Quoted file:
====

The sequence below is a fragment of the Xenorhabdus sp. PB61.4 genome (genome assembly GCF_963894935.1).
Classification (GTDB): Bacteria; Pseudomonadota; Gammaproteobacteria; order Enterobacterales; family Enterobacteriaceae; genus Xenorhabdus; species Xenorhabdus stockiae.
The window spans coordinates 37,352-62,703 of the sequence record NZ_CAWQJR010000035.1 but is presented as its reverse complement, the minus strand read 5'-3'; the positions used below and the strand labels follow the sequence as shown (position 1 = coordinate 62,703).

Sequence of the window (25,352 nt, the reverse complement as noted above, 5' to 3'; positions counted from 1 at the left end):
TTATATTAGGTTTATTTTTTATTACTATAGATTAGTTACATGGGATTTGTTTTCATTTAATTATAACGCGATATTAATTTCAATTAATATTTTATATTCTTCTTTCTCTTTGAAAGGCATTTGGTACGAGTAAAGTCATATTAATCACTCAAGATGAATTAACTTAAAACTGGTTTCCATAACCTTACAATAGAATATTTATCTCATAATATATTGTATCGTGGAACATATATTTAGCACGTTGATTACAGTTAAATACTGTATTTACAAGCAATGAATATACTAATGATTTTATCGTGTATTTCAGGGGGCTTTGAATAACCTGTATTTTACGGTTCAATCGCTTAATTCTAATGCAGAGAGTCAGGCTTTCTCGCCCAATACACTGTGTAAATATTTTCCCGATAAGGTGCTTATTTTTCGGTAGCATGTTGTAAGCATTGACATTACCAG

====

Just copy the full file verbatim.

The sequence below is a fragment of the Xenorhabdus sp. PB61.4 genome (genome assembly GCF_963894935.1).
Classification (GTDB): Bacteria; Pseudomonadota; Gammaproteobacteria; order Enterobacterales; family Enterobacteriaceae; genus Xenorhabdus; species Xenorhabdus stockiae.
The window spans coordinates 37,352-62,703 of the sequence record NZ_CAWQJR010000035.1 but is presented as its reverse complement, the minus strand read 5'-3'; the positions used below and the strand labels follow the sequence as shown (position 1 = coordinate 62,703).

Sequence of the window (25,352 nt, the reverse complement as noted above, 5' to 3'; positions counted from 1 at the left end):
TTATATTAGGTTTATTTTTTATTACTATAGATTAGTTACATGGGATTTGTTTTCATTTAATTATAACGCGATATTAATTTCAATTAATATTTTATATTCTTCTTTCTCTTTGAAAGGCATTTGGTACGAGTAAAGTCATATTAATCACTCAAGATGAATTAACTTAAAACTGGTTTCCATAACCTTACAATAGAATATTTATCTCATAATATATTGTATCGTGGAACATATATTTAGCACGTTGATTACAGTTAAATACTGTATTTACAAGCAATGAATATACTAATGATTTTATCGTGTATTTCAGGGGGCTTTGAATAACCTGTATTTTACGGTTCAATCGCTTAATTCTAATGCAGAGAGTCAGGCTTTCTCGCCCAATACACTGTGTAAATATTTTCCCGATAAGGTGCTTATTTTTCGGTAGCATGTTGTAAGCATTGACATTACCAG